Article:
For the silver halide grains according to the present invention, 0.5 to 10 mol % of the entire silver halide of these grains is accounted for by silver bromide. This silver bromide need not be limited to the layer primarily composed of silver bromide located in the surface of silver halide grains but it may present partially in an internal of said silver halide grains, though it is preferable that almost all of the silver bromide is present in the surface of grains. It is particularly preferable that the silver bromide that is contained in the layer primarily comprising silver bromide in the surface of grains accounts for 0.5 to 5 mol % of the entire silver halide of these grains.

The silver halide photographic emulsion thus prepared is improved in sensitivity as compared to the silver chloride emulsion while maintaining the developing rate at a level suitable to quick processing. Further, it exhibits suppression of fog and an improvement in stability in storage. In addition, its chemical ripening proceeds at a more moderate pace extending the practicable range of the degree of chemical ripening, so the reproducibility of the chemical ripening process sharply improves and increase in fog is suppressed remarkably in case of contamination of the developer with sodium thiosulfate. The achieved effects were thus surprising in view of the amount of silver bromide used and higher developing rate.

The emulsion as related to the present invention is preferably used as the so-called "surface latent image type emulsion" that forms the latent image primarily in the surface of grains. The term "surface latent image type emulsion" is a term that is opposed in concept to another term "internal latent image type emulsion" that is defined, for example, in Japanese Patent O.P.I. Publication No. 32814/1972. For the negative type silver halide color photographic material, the photo image of practical use is formed by increasing the image density with the energy of light empinging to the material. It is a matter of course that even such photographic material is subject to the so-called "solarization", a phenomenon of reversal under excessive exposure. However, this presents no problem, for this is a phenomenon that occurs under an exposure that is larger than the levels that are practically used.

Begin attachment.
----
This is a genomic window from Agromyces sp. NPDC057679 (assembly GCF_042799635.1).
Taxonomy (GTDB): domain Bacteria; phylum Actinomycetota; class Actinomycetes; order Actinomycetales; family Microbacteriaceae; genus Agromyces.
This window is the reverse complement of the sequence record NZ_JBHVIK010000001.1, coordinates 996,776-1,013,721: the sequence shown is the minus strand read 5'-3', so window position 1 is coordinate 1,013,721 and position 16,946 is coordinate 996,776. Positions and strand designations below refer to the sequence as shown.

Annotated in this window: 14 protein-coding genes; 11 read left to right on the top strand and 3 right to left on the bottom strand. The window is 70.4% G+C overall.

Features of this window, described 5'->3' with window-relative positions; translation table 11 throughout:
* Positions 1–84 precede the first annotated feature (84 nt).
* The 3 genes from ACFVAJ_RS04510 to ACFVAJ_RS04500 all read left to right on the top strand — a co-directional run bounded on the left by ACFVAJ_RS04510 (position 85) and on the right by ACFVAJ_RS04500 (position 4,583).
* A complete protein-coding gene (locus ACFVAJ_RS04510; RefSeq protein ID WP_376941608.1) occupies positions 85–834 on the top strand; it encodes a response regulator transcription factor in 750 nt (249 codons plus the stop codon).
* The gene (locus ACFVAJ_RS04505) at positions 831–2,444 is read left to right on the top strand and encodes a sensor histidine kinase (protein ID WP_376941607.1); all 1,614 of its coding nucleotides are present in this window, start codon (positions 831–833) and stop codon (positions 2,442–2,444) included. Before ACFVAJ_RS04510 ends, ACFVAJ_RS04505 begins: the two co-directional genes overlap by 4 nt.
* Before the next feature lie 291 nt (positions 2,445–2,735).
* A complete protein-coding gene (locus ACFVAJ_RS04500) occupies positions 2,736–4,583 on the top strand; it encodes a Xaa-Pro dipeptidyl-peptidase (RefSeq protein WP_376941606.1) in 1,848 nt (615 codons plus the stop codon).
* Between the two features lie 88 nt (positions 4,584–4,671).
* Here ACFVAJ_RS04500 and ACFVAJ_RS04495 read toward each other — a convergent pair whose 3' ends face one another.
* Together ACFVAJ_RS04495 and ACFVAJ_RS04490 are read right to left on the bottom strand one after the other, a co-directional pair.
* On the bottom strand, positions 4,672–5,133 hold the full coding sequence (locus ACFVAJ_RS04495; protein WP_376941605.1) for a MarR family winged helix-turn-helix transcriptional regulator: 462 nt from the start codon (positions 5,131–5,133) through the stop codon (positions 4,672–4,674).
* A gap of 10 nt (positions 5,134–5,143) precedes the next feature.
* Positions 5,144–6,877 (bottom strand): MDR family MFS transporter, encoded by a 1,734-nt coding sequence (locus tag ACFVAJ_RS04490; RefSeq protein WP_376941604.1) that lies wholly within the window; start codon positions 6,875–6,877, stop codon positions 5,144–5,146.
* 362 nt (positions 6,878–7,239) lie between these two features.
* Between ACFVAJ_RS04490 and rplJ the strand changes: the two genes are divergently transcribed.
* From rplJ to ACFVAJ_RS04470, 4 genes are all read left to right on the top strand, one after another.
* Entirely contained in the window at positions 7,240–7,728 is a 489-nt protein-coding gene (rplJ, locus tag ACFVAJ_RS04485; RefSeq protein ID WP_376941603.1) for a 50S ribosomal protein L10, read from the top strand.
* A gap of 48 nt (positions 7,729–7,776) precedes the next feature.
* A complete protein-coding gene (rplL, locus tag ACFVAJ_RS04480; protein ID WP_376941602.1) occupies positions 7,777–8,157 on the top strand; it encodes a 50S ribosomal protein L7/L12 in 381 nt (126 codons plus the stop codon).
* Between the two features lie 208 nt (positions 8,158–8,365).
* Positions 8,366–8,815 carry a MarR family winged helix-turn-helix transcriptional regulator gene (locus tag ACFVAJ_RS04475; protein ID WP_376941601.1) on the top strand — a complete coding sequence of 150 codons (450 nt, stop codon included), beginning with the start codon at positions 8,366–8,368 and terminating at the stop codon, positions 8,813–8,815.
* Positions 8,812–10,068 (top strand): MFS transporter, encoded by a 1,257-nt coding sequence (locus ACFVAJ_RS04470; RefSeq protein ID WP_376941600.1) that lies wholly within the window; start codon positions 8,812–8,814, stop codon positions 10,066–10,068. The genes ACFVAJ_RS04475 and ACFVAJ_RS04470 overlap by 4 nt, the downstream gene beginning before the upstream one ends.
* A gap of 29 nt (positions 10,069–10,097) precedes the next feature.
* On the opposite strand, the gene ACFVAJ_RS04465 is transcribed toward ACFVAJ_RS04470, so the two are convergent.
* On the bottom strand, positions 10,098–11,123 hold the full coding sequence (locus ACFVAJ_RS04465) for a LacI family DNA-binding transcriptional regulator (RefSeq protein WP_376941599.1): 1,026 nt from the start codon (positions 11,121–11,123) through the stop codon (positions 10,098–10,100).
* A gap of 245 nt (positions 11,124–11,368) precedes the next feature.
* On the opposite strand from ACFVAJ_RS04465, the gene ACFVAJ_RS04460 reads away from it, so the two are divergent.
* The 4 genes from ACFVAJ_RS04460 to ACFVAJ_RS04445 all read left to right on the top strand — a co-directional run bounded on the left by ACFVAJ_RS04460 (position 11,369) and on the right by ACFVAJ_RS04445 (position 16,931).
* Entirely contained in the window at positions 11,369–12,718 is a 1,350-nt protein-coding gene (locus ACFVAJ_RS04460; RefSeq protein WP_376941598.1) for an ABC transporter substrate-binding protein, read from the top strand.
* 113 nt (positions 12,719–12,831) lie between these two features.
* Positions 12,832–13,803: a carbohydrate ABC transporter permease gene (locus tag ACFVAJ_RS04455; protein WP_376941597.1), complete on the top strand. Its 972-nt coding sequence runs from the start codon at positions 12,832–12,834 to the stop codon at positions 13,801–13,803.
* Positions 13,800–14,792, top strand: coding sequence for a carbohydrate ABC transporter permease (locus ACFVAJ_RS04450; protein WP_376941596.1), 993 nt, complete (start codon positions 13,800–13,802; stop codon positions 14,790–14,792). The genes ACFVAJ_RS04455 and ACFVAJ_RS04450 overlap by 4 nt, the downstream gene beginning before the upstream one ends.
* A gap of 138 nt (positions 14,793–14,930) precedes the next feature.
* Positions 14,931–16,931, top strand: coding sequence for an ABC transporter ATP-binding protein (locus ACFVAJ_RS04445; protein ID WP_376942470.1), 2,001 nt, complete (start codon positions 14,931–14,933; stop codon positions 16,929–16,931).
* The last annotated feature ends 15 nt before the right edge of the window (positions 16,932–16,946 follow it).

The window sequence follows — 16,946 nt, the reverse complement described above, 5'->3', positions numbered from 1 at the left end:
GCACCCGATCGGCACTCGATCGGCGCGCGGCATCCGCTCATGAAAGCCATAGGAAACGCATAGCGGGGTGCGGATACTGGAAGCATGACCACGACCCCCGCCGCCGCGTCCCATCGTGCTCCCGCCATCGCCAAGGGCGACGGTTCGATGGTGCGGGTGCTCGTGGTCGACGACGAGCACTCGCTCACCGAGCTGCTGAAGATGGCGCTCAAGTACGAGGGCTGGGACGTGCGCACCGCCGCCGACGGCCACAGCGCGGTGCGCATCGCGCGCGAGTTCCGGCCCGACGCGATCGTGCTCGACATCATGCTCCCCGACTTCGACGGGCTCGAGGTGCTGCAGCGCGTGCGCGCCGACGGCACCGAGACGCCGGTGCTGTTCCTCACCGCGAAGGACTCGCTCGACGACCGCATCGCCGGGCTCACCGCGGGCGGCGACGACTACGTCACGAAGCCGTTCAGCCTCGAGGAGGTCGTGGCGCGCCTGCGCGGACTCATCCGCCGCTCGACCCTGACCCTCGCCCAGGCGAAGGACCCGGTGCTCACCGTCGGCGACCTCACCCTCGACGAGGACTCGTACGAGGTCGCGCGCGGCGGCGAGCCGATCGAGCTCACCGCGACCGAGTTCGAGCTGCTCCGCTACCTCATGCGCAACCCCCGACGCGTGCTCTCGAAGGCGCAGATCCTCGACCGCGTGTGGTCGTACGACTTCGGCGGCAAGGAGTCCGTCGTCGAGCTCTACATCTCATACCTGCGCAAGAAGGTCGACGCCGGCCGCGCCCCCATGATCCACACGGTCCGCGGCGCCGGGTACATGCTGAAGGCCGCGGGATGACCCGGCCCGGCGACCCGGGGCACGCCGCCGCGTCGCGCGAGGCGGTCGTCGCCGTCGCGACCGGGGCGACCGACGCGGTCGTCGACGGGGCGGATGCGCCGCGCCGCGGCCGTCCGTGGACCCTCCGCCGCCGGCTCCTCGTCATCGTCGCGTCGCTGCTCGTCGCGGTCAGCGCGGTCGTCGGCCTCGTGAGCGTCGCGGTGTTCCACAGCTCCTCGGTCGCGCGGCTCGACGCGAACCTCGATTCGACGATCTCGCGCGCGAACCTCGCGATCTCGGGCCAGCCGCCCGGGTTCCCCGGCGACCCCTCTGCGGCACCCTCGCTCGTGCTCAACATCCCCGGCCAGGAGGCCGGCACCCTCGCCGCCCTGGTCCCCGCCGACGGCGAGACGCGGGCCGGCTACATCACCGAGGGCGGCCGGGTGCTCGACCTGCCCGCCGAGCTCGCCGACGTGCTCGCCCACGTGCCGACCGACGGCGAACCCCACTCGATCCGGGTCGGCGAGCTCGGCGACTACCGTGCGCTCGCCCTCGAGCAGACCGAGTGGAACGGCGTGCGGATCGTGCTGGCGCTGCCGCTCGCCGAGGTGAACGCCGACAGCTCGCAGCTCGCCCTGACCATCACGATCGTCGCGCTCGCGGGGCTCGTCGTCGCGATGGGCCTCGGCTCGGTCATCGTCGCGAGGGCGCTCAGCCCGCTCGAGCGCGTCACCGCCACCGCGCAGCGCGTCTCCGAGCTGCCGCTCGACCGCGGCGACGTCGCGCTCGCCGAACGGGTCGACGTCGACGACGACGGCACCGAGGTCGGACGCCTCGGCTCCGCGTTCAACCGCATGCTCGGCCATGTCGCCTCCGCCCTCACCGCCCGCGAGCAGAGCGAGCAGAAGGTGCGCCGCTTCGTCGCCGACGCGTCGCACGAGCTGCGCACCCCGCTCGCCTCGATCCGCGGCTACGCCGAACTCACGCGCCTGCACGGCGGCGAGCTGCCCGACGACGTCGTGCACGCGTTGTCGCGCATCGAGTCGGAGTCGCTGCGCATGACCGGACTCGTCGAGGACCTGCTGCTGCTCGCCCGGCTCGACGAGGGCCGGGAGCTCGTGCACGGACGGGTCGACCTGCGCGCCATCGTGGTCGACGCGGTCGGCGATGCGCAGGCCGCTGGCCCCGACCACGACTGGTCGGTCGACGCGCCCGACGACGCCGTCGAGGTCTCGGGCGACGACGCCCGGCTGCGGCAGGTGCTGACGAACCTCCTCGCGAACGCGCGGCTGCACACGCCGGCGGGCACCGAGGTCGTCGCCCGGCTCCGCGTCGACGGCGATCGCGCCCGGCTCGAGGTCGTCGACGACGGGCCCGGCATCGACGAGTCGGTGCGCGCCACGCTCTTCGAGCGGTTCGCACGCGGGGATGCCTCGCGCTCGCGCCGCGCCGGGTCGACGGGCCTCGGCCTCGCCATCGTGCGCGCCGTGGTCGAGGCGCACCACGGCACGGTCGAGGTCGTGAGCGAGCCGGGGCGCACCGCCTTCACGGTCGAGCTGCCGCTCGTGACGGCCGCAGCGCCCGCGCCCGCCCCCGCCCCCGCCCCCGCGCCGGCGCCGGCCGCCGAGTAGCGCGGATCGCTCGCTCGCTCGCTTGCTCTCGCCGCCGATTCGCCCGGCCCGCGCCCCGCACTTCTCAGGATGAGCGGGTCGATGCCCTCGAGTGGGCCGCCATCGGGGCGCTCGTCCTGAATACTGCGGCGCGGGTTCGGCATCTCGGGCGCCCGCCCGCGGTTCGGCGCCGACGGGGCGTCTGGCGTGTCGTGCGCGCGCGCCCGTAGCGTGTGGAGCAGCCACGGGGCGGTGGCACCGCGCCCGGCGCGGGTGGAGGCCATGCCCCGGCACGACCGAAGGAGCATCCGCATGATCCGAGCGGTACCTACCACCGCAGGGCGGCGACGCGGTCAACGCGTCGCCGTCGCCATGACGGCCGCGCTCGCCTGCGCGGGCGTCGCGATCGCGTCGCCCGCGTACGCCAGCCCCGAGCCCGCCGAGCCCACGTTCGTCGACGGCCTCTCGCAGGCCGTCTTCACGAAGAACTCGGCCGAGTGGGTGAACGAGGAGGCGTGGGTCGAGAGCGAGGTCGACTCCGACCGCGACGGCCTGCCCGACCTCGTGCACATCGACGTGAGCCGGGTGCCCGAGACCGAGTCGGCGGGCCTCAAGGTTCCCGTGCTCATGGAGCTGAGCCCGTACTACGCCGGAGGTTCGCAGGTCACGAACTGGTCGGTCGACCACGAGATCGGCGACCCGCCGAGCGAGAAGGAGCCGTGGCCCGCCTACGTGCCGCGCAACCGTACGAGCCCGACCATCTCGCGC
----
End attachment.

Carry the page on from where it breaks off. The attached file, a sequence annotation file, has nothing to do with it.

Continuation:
The silver halide that can be preferably used in the present invention may have in its surface the (100) plane, (111) plane or both of them.

Silver halide grains used in the present invention may have grain sizes that are within the range of normal use. The mean grain size between 0.05 μm to 1.0 μm is preferable. Both the narrow and wide grain size distributions are acceptable though the emulsion having narrow grain size distribution is preferable for use.

Silver halide grains used in the present invention can be prepared by methods normally used in the industry. These methods are described, for example, in a text edited by Mees and James, "The Theory of Photographic Process", MacMillan Press. The ammoniacal emulsion making process, neutral or acid emulsion making process and various other processes of general acceptance can be used for preparation.